Suspenseful, emotional and powerful.”
Kirkus Reviews

Young Reviewers: Michaela on Namesake

Posted on June 28th, 2013 by pajamapress

Namesake_CPajama Press has been given the wonderful opportunity of hosting a series of reviews written by the very people we work so hard for: kids and teens! Today our reviewer is Michaela from Trillium Woods E.S., and the book is Namesake by Sue MacLeod.

Hey, I am Michaela, I am a grade 8 student from Trillium Woods E.S. I have been given the opportunity to read the book Namesake by Sue Macleod for this blog. This book is about a young teenager Jane Grey, who is living in Halifax with her dysfunctional mother. Ever since Jane’s dad passed away in a motorcycling accident, Jane’s mom has been acting more and more moody every day. Jane’s life starts to change when her history teacher introduces a new project to her. She has to research any interesting person from history, She decides to research Lady Jane Grey, who ruled Tudor England for 9 days. Jane is writing her history paper when she finds the Book Of Prayre, Lady Jane’s prayer book, mixed in with her library books. She reads a passage out loud and is suddenly in 16th Century England. She meets Lady Jane Grey, and the two of them form a true friendship. Jane finds herself returning into the past continuosly, she is trying to forget her own problems. As Jane gets more enveloped in the past, can she fix both her own problems as well as Lady Jane Grey’s? I thought this was a well written book, and the author successfully made us understand the language that they spoke back in the 16th century. In the beginning, there were a few slow parts, but the end is amazing! Overall it was a very enjoyable book, and you will have to read this book to find out yourself!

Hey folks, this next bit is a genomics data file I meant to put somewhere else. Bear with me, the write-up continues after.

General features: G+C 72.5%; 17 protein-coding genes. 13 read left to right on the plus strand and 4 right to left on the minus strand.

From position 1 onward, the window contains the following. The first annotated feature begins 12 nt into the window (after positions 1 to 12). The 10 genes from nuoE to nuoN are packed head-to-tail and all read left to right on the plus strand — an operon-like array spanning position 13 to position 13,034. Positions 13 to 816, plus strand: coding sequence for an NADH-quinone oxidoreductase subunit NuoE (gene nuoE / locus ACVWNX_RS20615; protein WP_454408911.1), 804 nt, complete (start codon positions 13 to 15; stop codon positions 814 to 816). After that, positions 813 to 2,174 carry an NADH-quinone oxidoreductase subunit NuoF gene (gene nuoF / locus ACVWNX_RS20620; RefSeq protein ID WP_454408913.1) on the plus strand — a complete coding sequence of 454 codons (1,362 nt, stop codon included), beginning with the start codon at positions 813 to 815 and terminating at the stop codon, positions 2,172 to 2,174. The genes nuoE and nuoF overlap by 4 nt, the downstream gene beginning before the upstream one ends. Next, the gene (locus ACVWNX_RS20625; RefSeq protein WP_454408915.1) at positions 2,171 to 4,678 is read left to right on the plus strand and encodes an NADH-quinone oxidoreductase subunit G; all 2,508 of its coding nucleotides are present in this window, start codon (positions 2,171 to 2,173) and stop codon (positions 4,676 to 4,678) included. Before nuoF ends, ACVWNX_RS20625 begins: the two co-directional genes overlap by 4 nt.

Thank you, Michaela, for your review!

Namesake earns four stars from CM Magazine

Posted on June 21st, 2013 by pajamapress

“…In every way, this novel is a triumph. MacLeod deftly weaves the modern Jane’s contemporary story with the true-life tale of Lady Jane Grey. Both storylines are fully developed and vividly rendered, with the time-travel element simply and elegantly incorporated into the fabric of Jane’s present-day life. In so doing, the author expertly brings the history to life for her readers while concurrently crafting a poignant tale of a modern teen’s efforts to navigate the hardships of both high school and a troubled home life…Highly Recommended.
Lisa Doucet

Click here to read the full review

School Libraries in Canada interviews Sue MacLeod

Posted on June 6th, 2013 by pajamapress

In their current issue, School Libraries in Canada is exploring bringing the past into the future. How fitting, then, to interview Sue MacLeod, author of the time slip novel Namesake in which a library book does just that.

MacLeod explains how she came to write Namesake:

“It was actually Lady Jane Grey herself who compelled me. I read a book about her when I was ten or so, and she stayed with me. It occurred to me a long time ago – twenty years or more – that I wanted to write about her in a way that would link her story with that of a contemporary girl. So, a young adult time-slip novel emerged as a natural way to approach that.”

Click here to read the full interview.